Jeff Glover, who retired in February as a commander after 20 years with the Tempe Police Department, has been named interim chief, effective Oct. 12, City Manager Andrew Ching announced Sept. 23.
Glover, who will be the city’s first Black police chief, succeeds Sylvia Moir, who a week earlier agreed to resign amid ongoing reforms of the department. Glover will serve for approximately one year while Ching searches for a permanent chief, according to Ching.
“This is an incredible moment and opportunity for me to contribute to the department and the city I love so much,” Glover said. “My professional life has been about serving others and I want to once again bring my passion for service to this community and to my Tempe police sisters and brothers. We can and will rise to this occasion and will work together to hear and implement what our community expects from policing in this new day.”
It is, indeed, a new day in Tempe policing.
This year, Corey Woods became Tempe’s first Black mayor and hinted that there would be reforms in the Police Department.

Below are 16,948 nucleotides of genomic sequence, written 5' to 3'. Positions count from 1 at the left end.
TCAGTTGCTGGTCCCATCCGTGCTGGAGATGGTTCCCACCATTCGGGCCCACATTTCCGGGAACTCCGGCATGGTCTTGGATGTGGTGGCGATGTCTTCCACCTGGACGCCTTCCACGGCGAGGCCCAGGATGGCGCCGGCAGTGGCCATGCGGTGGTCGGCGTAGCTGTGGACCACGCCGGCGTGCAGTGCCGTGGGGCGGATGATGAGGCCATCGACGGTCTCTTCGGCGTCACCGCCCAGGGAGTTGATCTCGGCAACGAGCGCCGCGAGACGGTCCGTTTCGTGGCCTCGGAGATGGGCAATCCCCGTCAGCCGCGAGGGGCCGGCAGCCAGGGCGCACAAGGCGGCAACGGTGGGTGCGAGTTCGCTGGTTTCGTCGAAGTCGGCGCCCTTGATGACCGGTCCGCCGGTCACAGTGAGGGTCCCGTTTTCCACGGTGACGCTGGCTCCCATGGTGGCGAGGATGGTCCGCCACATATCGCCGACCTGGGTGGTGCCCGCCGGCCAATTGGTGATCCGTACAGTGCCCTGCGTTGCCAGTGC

In June, when the City Council moved forward in the 2020-21 fiscal budget with full funding of $97 million for the Police Department, officers in riot gear greeted several-hundred marchers outside City Hall after their half-mile trek in triple-digit heat from Tempe Beach Park. The gathering, organized by Black Lives Matter Phoenix Metro, Semillas Arizona, Young Democratic Socialists of America and Tempe Against Police Violence, was peaceful and there were no arrests.
Demonstrators, acknowledging that the budgeting process was too far along to make drastic changes, sought to divert $22.5 million in CARES Act pandemic relief funds from police to education, affordable housing, homelessness, public transportation and community services.
“When folks were coming to us to express their concerns about police reform in May and June, the biggest thing I was trying to convey on social media and privately was that the Council has to pass a budget by statute, but that doesn’t mean that we’re done with this conversation and that we’re not going to revisit this issue and several others,” Woods said.
Ching accepted Moir’s resignation and appointed Glover at a time when police departments nationwide are making reforms in the wake of outcry precipitated by the death of George Floyd in May at the hands of the Minneapolis police.
While Moir served on several national boards and, Woods and Ching agreed, had many impressive accomplishments during her reign, there also were several embarrassing high-profile incidents inconsistent with Tempe’s desire to achieve social justice and racial equality.